The Institute for Fiscal Studies was founded in 1969. Established as an independent research institute, IFS was launched with the principal aim of better informing public debate on economics in order to promote the development of effective fiscal policy. Through the establishment of rigorous independent research, for example the IFS Green Budget and Post Budget analysis, IFS successfully opened up debate about public policy to a wider audience and influenced policy decision making.
Today, IFS is Britain’s leading independent microeconomic research institute. Its research remit is one of the broadest in public policy analysis, covering subjects from tax and benefits to education policy, from labour supply to corporate taxation. Our research not only has an impact on policy makers, think tanks and practitioners, it has also gained a worldwide reputation for academic rigour, and contributes to the development of academic scholarship. We communicate our research widely on a national and international scale, providing independent advice to policy makers in the UK, Europe and in developing countries; collaborating with world renowned academics on new economic theories and techniques; and disseminating our research globally through the press, media and the web.
IFS is host to the ESRC Centre for the Microeconomic Analysis of Public Policy which analyses fiscal policy to determine its effects on households and companies. The Centre’s work covers the full extent of policy impact, investigating the ways in which policies influence human capital investments, work and occupational choice, firm behaviour, saving and retirement decisions, consumer choices and the public finances.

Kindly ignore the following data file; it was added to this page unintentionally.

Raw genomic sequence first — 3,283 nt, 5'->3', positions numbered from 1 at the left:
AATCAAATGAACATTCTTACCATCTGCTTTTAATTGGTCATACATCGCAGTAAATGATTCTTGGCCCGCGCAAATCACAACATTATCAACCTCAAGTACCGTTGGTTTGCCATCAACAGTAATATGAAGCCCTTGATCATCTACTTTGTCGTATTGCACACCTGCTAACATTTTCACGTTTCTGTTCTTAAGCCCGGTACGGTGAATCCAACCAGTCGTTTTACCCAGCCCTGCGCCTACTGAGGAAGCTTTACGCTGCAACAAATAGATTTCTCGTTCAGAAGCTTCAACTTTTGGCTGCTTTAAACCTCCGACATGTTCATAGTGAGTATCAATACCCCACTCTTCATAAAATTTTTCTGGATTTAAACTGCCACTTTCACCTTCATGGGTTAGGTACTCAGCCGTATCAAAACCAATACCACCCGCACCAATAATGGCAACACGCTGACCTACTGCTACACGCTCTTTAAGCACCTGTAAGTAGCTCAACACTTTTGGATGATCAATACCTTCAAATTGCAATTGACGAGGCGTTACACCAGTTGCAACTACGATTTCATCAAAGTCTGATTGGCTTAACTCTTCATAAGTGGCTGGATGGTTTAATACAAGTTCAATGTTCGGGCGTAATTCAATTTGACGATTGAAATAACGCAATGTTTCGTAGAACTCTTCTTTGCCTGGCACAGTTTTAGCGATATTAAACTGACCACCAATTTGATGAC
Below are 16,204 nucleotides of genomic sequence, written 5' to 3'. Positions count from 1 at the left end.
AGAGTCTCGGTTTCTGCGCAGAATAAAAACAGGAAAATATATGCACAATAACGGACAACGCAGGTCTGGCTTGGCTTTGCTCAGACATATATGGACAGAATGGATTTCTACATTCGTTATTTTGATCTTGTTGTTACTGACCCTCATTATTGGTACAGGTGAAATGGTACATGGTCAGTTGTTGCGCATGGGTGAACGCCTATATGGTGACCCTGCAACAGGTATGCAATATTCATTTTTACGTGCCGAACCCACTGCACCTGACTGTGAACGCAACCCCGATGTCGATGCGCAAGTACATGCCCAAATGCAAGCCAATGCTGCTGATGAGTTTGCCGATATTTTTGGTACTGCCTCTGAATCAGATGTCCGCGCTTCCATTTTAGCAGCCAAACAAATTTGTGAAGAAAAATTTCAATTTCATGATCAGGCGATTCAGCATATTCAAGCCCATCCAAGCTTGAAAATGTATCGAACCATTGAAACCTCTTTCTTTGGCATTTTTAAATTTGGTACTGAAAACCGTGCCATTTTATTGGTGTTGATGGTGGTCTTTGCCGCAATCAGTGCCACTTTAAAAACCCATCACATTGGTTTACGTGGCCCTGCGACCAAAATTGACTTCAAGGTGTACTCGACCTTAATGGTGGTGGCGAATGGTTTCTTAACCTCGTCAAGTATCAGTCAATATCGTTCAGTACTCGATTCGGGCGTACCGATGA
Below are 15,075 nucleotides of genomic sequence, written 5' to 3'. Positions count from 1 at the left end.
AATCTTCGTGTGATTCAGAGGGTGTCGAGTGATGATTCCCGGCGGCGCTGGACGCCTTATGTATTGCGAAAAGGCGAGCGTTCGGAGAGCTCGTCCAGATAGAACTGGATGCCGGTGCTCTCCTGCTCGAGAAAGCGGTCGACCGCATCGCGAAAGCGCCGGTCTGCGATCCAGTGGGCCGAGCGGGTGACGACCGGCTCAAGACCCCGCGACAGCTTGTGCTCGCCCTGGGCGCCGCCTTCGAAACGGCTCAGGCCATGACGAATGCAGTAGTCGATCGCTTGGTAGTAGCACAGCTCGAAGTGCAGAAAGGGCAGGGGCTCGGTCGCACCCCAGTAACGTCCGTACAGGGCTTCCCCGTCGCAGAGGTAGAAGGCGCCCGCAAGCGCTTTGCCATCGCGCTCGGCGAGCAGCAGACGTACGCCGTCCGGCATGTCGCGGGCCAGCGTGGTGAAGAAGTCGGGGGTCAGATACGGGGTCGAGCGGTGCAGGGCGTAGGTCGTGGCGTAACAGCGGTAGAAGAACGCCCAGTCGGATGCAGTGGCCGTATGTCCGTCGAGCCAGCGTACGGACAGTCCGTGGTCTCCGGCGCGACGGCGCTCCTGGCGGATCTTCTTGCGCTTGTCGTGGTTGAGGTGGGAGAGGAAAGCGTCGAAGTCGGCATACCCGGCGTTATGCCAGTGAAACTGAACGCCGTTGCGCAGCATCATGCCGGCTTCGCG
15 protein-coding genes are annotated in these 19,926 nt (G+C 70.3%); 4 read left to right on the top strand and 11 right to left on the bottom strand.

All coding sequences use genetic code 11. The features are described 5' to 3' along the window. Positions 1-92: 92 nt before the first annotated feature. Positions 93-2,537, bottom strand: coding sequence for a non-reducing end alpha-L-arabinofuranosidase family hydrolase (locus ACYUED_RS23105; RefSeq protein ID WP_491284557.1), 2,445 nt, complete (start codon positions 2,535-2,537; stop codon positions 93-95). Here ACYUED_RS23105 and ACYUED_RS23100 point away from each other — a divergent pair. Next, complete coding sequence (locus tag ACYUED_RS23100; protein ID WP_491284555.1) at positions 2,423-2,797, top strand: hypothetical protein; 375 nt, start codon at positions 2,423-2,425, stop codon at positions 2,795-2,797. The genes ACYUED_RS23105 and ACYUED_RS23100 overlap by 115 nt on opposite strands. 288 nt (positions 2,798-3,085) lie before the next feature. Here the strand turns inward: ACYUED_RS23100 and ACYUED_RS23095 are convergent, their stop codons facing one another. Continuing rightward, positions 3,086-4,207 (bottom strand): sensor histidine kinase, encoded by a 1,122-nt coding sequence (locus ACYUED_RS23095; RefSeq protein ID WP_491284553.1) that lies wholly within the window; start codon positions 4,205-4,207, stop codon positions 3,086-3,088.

IFS Deputy Director Carl Emmerson gave evidence to the Work and Pensions Select Committee today as part of their inquiry into the benefit cap.
Since 2013 the government has placed a cap on the amount that some working-age families can receive in benefits. In May 2018 60,000 households saw their benefits reduced by the cap. The Government’s objectives for the cap are “improving work incentives, promoting fairness between those on out of work benefits and taxpayers and delivering savings”. The Work and Pensions Select Committee wants to understand how well the benefit cap is achieving ...
Richard Blundell, Director of the Centre for the Microeconomic Analysis of Public Policy at the IFS, is to give the keynote speech at the Copenhagen Business School's launch of their Business in Society Platform on Inequality. His address is on ‘The dynamics of income and earnings inequality’ and will be followed by a discussion.
The Inequality Platform run from 2018 to 2023 and aims to address the causes and consequences of inequality from a Danish, European, and global level. The Inequality Platform brings together researchers from four CBS departments – DBP, ECON, INT, and ...
On 26 September, IFS Associate Director David Phillips was in the hot seat at the Health Show UK 2018 to talk about social care funding. He was quizzed by Victoria Macdonald, Channel 4 News's health and social care correspondent, and health and social care professionals about:
- What has happened to social care funding in recent years, and why this may pose a problem;
- What factors may affect the funding needed for social care in the future;
- The options and issues for raising more revenues from people receiving care, or via taxation or compulsory insurance;
- And the tensions between ...
|Salary||Fees etc in line with ESRC rates|
|Apply from||October 2018|
|Closing date||January 2019|
|Salary||Between £54K and £68K|